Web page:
Gawker 2.0 Implodes as Its Only Reporters Quit

Maxwell Tani writing for The Daily Beast:

The two reporters said they decided to leave the new Gawker after Bustle Digital Group—which bought the shuttered Gawker.com domain and its archives in a mid-2018 fire sale—refused to oust Griffith over offensive workplace comments about everything from poor people to black writers to her acquaintance’s penis size.

Kosoff and Breslaw said they met with human resources to complain of several instances in which they felt personally uncomfortable working with Griffith.

In particular, Kosoff—a former colleague and personal friend of this reporter—described to human resources an incident in which Griffith forwarded an unsolicited chain email showing the editorial director’s friends boasting they knew the penis size of a prominent businessman.

“My one good memory from the…trip (besides meeting carson) is him in a swimsuit,” one of Griffith’s friends wrote, according to a copy of the thread reviewed by The Daily Beast.

“Hung?” another friend asked.

“Ha! Omg I feel like that is a question Carson would know :),” Griffith’s friend responded.

The two reporters also relayed to human-resources instances in which they believed Griffith—who holds a management role at the site—expressed an uncomfortably negative attitude on issues related to workplace diversity.

In a Slack message reviewed by The Daily Beast, Griffith seemed to brag to Gawker staff that she had gotten them out of a company-wide diversity training session, though neither Kosoff nor Breslaw had asked her to do so. The two ended up attending.

During one of Breslaw’s interviews for the job, Griffith mentioned the snack selection at the office, and noted that she had a snack saved in her pocket.

“That’s so poor person of me,” she joked.

Kosoff additionally told HR of an exchange in which Griffith took a dismissive stance towards the recruiting of a writer who identifies as non-binary.

Kosoff, who was tasked with recruiting some new editorial staff, wrote in a Slack message that she was going to meet with a potential staffer “who is a person of color and nonbinary (uses they/them pronouns).”

When she returned from the meeting two hours later, Griffith initially laughed off the preferred pronouns.

“lol is [name redacted] a girl?” Griffith asked.

I wish I could say that this surprises me, but nothing about Gawker shocks me anymore. I hope both Kosoff and Breslaw find better work elsewhere.

As for Griffith, I am sure she is happy with all this attention. Most villains in media are when they get attention, good or bad.

‪Ok night owl @culturedcode users. How do you organize your Things 3 setup?‬

Does anyone know if micro.blog supports Daring Fireball style link posts?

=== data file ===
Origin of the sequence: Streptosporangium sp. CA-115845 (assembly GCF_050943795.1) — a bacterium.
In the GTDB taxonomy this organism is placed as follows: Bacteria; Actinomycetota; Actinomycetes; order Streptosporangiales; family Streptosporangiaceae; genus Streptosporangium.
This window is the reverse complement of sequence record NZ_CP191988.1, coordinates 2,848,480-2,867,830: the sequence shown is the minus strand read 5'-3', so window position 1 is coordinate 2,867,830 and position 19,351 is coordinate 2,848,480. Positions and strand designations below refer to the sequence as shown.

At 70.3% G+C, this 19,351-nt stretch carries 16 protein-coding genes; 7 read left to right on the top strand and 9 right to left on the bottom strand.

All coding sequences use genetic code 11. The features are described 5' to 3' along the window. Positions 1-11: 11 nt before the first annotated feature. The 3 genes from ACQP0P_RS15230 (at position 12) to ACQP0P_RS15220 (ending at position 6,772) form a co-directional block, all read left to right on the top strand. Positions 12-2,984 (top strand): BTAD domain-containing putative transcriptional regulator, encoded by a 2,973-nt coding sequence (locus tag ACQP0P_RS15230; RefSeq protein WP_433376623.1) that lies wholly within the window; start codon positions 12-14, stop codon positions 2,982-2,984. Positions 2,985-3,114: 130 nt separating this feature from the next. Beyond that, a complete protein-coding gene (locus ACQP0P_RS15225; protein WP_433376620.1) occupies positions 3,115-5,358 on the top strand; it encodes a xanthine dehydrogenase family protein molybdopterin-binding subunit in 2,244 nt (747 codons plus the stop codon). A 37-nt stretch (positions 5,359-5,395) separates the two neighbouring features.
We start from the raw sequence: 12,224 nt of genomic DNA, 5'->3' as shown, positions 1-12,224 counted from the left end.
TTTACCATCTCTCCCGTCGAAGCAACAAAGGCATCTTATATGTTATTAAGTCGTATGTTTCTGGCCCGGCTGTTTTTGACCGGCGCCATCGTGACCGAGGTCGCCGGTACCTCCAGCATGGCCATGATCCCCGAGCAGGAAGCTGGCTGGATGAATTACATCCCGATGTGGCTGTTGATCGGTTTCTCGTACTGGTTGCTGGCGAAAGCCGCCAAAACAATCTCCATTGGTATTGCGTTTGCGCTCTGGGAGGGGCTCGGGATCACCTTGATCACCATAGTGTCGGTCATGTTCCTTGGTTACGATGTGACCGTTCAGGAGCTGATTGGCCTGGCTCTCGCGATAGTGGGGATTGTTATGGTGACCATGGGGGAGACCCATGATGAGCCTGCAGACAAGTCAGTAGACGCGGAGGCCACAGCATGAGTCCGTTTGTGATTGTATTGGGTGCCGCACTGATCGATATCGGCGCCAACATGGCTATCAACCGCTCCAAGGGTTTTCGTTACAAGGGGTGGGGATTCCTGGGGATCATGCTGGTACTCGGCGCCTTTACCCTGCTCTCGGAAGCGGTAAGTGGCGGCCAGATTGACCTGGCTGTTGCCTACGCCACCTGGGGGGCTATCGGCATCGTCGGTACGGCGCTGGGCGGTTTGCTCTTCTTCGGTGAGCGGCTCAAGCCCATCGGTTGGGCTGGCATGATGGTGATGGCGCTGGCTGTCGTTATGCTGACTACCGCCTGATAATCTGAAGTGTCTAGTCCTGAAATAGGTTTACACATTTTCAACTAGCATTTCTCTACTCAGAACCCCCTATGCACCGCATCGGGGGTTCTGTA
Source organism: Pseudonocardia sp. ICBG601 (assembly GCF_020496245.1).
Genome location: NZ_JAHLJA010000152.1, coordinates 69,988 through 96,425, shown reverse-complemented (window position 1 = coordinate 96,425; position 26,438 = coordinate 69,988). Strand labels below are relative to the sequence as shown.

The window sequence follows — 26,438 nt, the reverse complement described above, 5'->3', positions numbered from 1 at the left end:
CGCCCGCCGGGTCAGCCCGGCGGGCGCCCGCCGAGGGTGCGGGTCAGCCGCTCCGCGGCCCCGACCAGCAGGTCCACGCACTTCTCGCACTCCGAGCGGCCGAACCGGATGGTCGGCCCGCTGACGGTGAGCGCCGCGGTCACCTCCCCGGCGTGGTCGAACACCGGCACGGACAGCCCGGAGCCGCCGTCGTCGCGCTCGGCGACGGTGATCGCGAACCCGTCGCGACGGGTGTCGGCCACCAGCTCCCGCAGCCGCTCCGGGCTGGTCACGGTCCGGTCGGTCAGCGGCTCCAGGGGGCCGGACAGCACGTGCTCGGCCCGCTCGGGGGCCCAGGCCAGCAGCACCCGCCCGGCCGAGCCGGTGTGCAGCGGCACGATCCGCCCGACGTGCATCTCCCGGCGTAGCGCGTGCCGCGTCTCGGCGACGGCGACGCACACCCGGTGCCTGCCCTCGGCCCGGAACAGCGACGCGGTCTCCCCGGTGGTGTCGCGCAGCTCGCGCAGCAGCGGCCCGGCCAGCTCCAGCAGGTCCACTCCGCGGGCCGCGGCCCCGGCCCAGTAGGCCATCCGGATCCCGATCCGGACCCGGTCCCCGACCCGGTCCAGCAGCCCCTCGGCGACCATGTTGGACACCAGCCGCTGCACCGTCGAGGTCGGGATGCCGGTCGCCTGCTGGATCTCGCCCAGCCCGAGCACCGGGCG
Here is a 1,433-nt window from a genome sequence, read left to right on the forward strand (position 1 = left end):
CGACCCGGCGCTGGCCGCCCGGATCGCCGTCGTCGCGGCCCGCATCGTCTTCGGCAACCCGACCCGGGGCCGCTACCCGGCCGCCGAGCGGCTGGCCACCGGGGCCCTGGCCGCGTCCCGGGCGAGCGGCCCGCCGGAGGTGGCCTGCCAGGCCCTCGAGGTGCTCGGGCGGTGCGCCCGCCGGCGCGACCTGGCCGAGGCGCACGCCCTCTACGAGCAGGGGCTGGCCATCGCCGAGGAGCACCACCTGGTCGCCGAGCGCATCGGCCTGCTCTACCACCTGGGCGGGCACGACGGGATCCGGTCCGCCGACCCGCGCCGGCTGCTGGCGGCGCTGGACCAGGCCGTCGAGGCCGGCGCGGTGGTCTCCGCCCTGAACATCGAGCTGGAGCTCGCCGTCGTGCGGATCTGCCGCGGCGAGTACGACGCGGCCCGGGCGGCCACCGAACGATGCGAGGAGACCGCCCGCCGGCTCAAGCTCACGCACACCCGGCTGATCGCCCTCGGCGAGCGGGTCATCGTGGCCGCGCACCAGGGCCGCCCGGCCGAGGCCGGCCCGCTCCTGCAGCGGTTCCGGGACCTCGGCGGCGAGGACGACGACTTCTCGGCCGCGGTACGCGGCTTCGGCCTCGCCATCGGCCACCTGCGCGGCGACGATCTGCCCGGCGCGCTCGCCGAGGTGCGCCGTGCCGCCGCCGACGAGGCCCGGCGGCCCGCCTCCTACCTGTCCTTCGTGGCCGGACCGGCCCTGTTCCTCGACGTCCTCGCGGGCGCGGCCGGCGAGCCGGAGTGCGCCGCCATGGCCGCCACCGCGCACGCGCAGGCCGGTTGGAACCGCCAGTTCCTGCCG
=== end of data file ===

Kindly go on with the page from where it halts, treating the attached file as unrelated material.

PAL Keys Zone 1: introduction

PAL Keys Zone 1: introduction:

Daryl has been on a tear lately with his podcast The Outpost Show and I can’t wait to see what he does with this new podcast about video games.

What I am Looking Forward to in 2019

While I am on the train of talking about the plans I have for 2019, I wanted to share some things that I look forward to consuming in 2019 and showcase some indie bloggers, podcasters, and/or people of the internet that I think should get way more recognition than they have right now.

Blogs

First up is bloggers I admire and enjoy. As a blogger I read a lot of other people’s writing for both enjoyment and as ways to make sure I don’t accidentally take something out of the playbooks of others. With that said, I think a lot of these people on the list have a lot to offer for people who enjoy the same things as me, so if you can take a look at these other bloggers and see what they have going on.

Of course I also follow bigger blogs as well, and these are some I recommend everyone in the Apple circles check out as well.

Podcasts

Along with my lost of bloggers I have a number of podcasts that I want everyone to look at in 2019. Some of these you may have heard, others you may not have.

My Promise to You

With the new year here I can’t help but also reflect on the things from the past year. I launched Rocket Panda, I posted 24 episodes of A Slab of Glass, and I posted 22 episodes of Getting Caught Up. These are all the things that I am proud of, and the things I want to continue to make over 2019. However, I don’t think I have been doing enough with Rocket Panda, and that stops now.

I was listening to Shawn Blanc’s Creative Focus Summit, where he talked with Paul Jarvis. Paul is a writer and designer and the whole conversation he and Shawn had was about building an audience-based business. He touched on a few things that really got me thinking about what I want to accomplish in 2019 with Rocket Panda.

One thing that really stuck with me was his 3 steps to building an audience that will stick with you, which I can’t believe I just wrote.

His 3-step process is as follows:

  1. Go to where you audience is.
  2. Talk to you audience.
  3. Have a consistent line of communication with them.

I have failed on all 3 of these if you ask me.

Go Where Your Audience Is